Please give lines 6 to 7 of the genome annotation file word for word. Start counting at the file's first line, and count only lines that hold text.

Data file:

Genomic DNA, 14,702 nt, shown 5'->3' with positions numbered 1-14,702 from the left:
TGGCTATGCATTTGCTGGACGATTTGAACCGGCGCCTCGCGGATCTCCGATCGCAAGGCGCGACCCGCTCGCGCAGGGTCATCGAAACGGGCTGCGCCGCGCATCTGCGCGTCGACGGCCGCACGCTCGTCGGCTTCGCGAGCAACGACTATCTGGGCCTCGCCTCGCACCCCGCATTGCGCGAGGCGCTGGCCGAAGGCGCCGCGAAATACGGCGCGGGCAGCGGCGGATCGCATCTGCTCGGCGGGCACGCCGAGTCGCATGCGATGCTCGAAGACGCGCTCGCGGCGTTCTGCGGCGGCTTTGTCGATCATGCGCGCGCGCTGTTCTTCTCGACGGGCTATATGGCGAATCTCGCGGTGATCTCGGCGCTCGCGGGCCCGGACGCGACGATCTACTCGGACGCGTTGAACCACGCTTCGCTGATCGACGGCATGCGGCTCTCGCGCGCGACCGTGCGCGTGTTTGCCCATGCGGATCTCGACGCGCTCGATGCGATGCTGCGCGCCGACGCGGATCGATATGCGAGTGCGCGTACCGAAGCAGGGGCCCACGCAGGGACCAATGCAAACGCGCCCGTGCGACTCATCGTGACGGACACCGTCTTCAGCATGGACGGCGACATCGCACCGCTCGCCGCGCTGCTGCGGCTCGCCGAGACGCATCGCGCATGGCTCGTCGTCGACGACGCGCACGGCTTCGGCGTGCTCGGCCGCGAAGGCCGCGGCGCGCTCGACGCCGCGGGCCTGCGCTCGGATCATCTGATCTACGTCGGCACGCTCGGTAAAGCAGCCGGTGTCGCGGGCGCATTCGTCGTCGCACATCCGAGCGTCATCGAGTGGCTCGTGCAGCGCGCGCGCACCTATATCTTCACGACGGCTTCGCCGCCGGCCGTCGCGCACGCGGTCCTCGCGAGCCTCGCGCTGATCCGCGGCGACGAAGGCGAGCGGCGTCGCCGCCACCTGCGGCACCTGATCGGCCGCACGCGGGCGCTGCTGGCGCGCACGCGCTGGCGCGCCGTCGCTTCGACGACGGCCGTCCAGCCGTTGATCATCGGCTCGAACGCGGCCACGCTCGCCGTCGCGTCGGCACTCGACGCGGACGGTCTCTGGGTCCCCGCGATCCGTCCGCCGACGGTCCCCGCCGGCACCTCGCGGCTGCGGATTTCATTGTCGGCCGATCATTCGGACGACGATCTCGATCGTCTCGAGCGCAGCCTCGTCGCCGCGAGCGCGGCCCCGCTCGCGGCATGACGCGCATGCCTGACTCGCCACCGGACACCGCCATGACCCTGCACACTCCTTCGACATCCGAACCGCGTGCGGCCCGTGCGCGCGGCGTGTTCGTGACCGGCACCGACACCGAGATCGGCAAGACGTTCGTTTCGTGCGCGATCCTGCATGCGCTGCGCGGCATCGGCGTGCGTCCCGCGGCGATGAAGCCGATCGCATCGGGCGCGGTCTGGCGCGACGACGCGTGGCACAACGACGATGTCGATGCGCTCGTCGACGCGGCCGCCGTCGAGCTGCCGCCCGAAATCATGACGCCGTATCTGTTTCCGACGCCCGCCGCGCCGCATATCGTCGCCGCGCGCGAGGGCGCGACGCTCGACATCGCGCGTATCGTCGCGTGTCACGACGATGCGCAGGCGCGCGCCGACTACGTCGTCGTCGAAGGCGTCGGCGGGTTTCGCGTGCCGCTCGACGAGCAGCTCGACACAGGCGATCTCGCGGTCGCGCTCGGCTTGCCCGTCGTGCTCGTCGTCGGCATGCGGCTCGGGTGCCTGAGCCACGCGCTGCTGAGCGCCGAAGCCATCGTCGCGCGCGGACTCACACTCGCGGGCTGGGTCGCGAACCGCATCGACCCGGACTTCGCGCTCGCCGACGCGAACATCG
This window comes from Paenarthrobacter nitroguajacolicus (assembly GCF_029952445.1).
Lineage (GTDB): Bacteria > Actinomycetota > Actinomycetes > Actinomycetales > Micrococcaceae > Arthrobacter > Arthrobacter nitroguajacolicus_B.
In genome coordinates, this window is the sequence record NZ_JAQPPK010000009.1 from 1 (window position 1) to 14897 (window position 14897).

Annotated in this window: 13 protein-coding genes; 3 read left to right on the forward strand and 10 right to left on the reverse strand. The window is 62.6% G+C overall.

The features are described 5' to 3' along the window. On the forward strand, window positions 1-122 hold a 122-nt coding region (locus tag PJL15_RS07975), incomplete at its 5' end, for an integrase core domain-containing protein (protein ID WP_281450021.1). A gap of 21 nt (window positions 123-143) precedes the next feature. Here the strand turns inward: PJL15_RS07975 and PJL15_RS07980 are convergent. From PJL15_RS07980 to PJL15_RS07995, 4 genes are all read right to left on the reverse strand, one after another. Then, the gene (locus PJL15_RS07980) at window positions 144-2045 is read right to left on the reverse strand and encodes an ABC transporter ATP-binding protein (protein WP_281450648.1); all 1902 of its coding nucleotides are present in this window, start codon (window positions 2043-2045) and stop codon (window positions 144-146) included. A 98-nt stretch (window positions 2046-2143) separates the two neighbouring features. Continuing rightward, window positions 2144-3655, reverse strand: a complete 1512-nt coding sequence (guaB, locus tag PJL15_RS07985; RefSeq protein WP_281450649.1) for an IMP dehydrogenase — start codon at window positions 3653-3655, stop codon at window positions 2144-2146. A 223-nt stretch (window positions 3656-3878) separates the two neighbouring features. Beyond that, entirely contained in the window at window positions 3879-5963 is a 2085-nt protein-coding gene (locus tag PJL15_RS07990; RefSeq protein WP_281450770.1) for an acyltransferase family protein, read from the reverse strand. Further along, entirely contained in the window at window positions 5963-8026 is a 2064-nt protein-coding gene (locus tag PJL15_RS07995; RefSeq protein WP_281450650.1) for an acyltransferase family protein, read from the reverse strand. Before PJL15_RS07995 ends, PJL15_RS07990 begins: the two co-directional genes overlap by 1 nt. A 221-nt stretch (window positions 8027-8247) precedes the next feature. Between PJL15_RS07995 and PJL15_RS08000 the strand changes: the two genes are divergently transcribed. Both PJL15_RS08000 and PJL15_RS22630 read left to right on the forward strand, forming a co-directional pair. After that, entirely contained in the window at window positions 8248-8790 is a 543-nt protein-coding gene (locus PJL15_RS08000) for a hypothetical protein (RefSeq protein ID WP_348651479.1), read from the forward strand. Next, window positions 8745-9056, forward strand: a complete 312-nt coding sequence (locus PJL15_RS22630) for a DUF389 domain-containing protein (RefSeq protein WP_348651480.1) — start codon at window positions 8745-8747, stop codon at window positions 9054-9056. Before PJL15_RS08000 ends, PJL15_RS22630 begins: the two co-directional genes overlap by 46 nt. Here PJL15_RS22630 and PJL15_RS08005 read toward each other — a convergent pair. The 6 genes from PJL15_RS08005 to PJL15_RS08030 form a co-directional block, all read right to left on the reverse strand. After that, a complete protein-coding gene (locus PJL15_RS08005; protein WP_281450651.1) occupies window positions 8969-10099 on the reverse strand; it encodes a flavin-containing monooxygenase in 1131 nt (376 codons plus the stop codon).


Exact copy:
Annotated in this window: 13 protein-coding genes; 3 read left to right on the forward strand and 10 right to left on the reverse strand. The window is 62.6% G+C overall.

The features are described 5' to 3' along the window. On the forward strand, window positions 1-122 hold a 122-nt coding region (locus tag PJL15_RS07975), incomplete at its 5' end, for an integrase core domain-containing protein (protein ID WP_281450021.1). A gap of 21 nt (window positions 123-143) precedes the next feature. Here the strand turns inward: PJL15_RS07975 and PJL15_RS07980 are convergent. From PJL15_RS07980 to PJL15_RS07995, 4 genes are all read right to left on the reverse strand, one after another. Then, the gene (locus PJL15_RS07980) at window positions 144-2045 is read right to left on the reverse strand and encodes an ABC transporter ATP-binding protein (protein WP_281450648.1); all 1902 of its coding nucleotides are present in this window, start codon (window positions 2043-2045) and stop codon (window positions 144-146) included. A 98-nt stretch (window positions 2046-2143) separates the two neighbouring features. Continuing rightward, window positions 2144-3655, reverse strand: a complete 1512-nt coding sequence (guaB, locus tag PJL15_RS07985; RefSeq protein WP_281450649.1) for an IMP dehydrogenase — start codon at window positions 3653-3655, stop codon at window positions 2144-2146. A 223-nt stretch (window positions 3656-3878) separates the two neighbouring features. Beyond that, entirely contained in the window at window positions 3879-5963 is a 2085-nt protein-coding gene (locus tag PJL15_RS07990; RefSeq protein WP_281450770.1) for an acyltransferase family protein, read from the reverse strand. Further along, entirely contained in the window at window positions 5963-8026 is a 2064-nt protein-coding gene (locus tag PJL15_RS07995; RefSeq protein WP_281450650.1) for an acyltransferase family protein, read from the reverse strand. Before PJL15_RS07995 ends, PJL15_RS07990 begins: the two co-directional genes overlap by 1 nt. A 221-nt stretch (window positions 8027-8247) precedes the next feature. Between PJL15_RS07995 and PJL15_RS08000 the strand changes: the two genes are divergently transcribed. Both PJL15_RS08000 and PJL15_RS22630 read left to right on the forward strand, forming a co-directional pair. After that, entirely contained in the window at window positions 8248-8790 is a 543-nt protein-coding gene (locus PJL15_RS08000) for a hypothetical protein (RefSeq protein ID WP_348651479.1), read from the forward strand. Next, window positions 8745-9056, forward strand: a complete 312-nt coding sequence (locus PJL15_RS22630) for a DUF389 domain-containing protein (RefSeq protein WP_348651480.1) — start codon at window positions 8745-8747, stop codon at window positions 9054-9056. Before PJL15_RS08000 ends, PJL15_RS22630 begins: the two co-directional genes overlap by 46 nt. Here PJL15_RS22630 and PJL15_RS08005 read toward each other — a convergent pair. The 6 genes from PJL15_RS08005 to PJL15_RS08030 form a co-directional block, all read right to left on the reverse strand. After that, a complete protein-coding gene (locus PJL15_RS08005; protein WP_281450651.1) occupies window positions 8969-10099 on the reverse strand; it encodes a flavin-containing monooxygenase in 1131 nt (376 codons plus the stop codon).